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Scarboro designer to be inducted into golf hall of fame

October 30, 2014  By  Mike Jiggens

A.W. Tillinghast, architect of the Scarboro Golf & Country Club, is among four new inductees to be enshrined into the World Golf Hall of Fame & Museum in 2015.

“Tillie’s induction into the World Golf Hall of Fame is ridiculously long overdue," said Canadian golf course architect Ian Andrew of Brantford, Ont. "He should have been in there from when the hall first opened."

Andrew, along with noted American golf course architect Gil Hanse, completed a sympathetic restoration of all known Tillinghast features and the removal of all recent changes to the course to return it to its original character in the fall of 2007.
“You could argue that he is the greatest American golf course architect of all time," Andrew said. "I certainly put him ahead of Stanley Thompson."

Tillinghast’s layouts are still considered among the world’s best and used frequently for golf’s major championships. Bethpage State Park, Winged Foot, Baltusrol GC, San Francisco GC, Quaker Ridge, Fenway GC, Somerset Hills and Baltimore Country Club at Five Farms in Maryland, where London, Ont., golfer Sandy Somerville won the 1932 U.S. Amateur, are all Tillinghast designs.
Born in 1874, Albert Warren (A.W.) Tillinghast took golf lessons from old Tom Morris, was an admirer of St Andrews, and used that knowledge to become a true pioneer of American golf.  He was a prolific architect, having worked on 265-plus courses, including more than 100 original designs in the U.S. courses to his credit.  He was also an original member of the PGA of America and authored several books about the game. He died in 1942 in Toledo, Ohio.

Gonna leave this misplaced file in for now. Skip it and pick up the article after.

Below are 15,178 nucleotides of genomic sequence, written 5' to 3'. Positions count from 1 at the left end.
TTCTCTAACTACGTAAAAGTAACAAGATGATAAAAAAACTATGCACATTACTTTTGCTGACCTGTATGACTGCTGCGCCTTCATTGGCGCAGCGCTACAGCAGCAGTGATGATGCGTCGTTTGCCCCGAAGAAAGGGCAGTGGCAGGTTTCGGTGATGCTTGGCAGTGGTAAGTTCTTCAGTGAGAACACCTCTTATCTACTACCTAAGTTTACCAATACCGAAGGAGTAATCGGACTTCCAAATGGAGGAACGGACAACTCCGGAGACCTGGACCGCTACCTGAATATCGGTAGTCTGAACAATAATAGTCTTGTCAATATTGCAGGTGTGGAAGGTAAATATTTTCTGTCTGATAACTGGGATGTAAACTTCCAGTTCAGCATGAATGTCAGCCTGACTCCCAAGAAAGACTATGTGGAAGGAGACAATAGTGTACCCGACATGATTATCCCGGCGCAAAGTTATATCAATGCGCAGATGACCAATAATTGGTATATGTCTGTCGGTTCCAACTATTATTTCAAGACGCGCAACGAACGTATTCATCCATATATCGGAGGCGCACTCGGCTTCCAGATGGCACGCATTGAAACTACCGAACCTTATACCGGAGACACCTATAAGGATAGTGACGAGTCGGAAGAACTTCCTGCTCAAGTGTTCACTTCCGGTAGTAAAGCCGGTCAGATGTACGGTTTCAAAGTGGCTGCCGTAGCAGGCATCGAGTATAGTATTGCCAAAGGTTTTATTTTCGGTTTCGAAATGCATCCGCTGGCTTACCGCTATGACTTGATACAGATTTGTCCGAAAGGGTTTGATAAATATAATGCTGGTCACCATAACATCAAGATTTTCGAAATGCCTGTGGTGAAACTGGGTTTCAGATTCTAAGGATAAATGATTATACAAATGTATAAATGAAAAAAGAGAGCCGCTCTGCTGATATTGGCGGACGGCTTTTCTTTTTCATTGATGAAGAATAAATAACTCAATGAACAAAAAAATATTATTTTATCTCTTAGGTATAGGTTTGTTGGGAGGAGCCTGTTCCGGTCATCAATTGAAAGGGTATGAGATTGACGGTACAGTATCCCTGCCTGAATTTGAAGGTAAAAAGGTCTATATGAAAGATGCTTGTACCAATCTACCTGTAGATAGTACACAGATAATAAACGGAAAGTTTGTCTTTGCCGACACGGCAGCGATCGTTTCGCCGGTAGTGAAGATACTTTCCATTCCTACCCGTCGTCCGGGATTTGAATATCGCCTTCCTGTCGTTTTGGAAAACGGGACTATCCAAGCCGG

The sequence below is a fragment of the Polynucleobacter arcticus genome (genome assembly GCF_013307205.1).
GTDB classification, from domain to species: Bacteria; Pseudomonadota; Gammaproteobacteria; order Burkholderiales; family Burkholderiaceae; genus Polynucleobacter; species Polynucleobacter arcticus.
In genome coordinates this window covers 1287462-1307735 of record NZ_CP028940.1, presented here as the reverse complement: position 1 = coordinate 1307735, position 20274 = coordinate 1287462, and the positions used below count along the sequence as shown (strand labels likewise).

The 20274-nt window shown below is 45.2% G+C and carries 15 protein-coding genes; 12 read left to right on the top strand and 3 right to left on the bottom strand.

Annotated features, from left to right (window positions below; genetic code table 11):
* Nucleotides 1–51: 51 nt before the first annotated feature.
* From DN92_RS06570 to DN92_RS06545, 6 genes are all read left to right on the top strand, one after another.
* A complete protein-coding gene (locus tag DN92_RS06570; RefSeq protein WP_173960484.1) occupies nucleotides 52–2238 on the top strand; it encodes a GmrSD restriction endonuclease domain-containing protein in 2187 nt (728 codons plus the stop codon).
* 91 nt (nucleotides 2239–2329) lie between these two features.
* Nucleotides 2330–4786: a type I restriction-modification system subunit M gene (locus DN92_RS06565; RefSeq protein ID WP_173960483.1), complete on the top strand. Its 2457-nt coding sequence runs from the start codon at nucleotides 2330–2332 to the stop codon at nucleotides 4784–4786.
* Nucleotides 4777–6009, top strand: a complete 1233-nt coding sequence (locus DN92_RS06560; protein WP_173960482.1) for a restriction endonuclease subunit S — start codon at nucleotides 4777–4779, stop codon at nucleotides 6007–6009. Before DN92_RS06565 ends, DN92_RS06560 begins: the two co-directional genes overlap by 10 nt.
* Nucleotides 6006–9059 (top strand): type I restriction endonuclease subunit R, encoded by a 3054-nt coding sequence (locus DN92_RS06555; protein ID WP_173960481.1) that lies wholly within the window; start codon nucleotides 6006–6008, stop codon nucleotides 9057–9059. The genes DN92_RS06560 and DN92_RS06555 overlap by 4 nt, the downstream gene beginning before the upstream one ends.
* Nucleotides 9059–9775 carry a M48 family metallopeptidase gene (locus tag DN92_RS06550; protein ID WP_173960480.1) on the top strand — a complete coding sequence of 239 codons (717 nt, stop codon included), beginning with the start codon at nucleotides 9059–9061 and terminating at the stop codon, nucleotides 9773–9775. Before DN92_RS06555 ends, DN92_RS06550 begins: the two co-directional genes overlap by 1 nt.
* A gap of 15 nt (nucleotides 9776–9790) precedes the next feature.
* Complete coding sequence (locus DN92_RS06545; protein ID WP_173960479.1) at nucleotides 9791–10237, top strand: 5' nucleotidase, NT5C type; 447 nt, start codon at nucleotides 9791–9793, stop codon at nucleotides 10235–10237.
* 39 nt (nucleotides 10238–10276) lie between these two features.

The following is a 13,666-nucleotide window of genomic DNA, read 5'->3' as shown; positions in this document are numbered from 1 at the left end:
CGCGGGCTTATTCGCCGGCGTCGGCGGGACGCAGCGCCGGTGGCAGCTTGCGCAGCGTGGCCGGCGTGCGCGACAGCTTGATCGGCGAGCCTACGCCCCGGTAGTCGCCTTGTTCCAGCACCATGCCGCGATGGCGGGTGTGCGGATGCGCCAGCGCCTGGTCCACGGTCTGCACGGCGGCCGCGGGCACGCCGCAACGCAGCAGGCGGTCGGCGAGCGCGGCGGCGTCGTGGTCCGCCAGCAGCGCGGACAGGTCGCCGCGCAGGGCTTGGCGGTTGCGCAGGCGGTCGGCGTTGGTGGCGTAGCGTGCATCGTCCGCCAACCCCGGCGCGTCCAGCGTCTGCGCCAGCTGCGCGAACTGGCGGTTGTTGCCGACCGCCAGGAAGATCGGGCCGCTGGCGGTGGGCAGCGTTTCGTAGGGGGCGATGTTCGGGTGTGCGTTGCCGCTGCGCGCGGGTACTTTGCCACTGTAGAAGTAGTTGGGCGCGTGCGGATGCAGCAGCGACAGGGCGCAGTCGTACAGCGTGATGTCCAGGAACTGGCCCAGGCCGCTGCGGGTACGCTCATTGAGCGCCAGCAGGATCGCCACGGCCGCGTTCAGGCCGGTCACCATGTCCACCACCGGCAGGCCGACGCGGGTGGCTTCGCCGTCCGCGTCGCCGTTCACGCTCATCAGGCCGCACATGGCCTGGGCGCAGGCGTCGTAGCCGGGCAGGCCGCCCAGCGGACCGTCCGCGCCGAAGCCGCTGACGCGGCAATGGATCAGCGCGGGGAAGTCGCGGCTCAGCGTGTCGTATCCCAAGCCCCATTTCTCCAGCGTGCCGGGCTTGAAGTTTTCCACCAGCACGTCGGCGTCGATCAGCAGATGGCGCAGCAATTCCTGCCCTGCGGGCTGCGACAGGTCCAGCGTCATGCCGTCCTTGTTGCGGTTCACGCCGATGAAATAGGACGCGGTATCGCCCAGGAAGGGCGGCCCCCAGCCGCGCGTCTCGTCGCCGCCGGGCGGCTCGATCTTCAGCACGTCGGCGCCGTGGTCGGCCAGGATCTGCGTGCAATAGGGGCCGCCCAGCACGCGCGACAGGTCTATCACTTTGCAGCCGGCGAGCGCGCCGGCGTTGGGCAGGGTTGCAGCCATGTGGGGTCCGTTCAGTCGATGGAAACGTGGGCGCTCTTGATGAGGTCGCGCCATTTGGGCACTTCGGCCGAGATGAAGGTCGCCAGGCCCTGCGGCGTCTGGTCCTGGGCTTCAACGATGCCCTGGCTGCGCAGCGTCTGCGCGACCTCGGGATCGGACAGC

Scarboro is the lone Tillinghast design in Canada. The club hired him in 1924 to rebuild the initial George Cumming layout at a cost of $40,000 and Tillinghast`s layout opened for play in 1926. Since that time Scarboro has hosted four Canada Open Championships and numerous other international and national events within the amateur and professional ranks.
“We are thrilled that Tillinghast is finally being recognized by the World Golf Hall of Fame," said Neil Rooney, Scarboro's chief operating officer. "His significant talent and genius are evident on every hole when playing this great golf course. We are proud to have his name connected to Scarboro, and the club will continue to preserve and enhance the legacy of his classic design in the decades to come.”
Andrew believes Tillinghast was a genius when it came to creating par three holes. You only need to play Scarboro’s second, fourth, 11th and 14th holes to experience that brilliance.

“Of all of the architects of his time, Tillinghast was the one who manufactured greens sites. He was a creator and a constructor. He would bring material together to make things more dramatic than they would have been. He was not afraid to go really big and that set him apart."
Andrew said Scarboro is worthy of study when it comes to understanding golf course architecture. In his books, the course is home to some of the greatest green sites to be found anywhere, and its strategic grass-faced bunkers that now hang on the edge of putting surfaces make them all the more interesting.
“In my mind, Scarboro doesn’t get its due as a great place to play golf,” he said. “Strategically it’s a lot of fun to play and one of the best courses in Canada.”


Joining Tillinghast in the class of 2015 inductees are Laura Davies, David Graham and Mark O'Meara.

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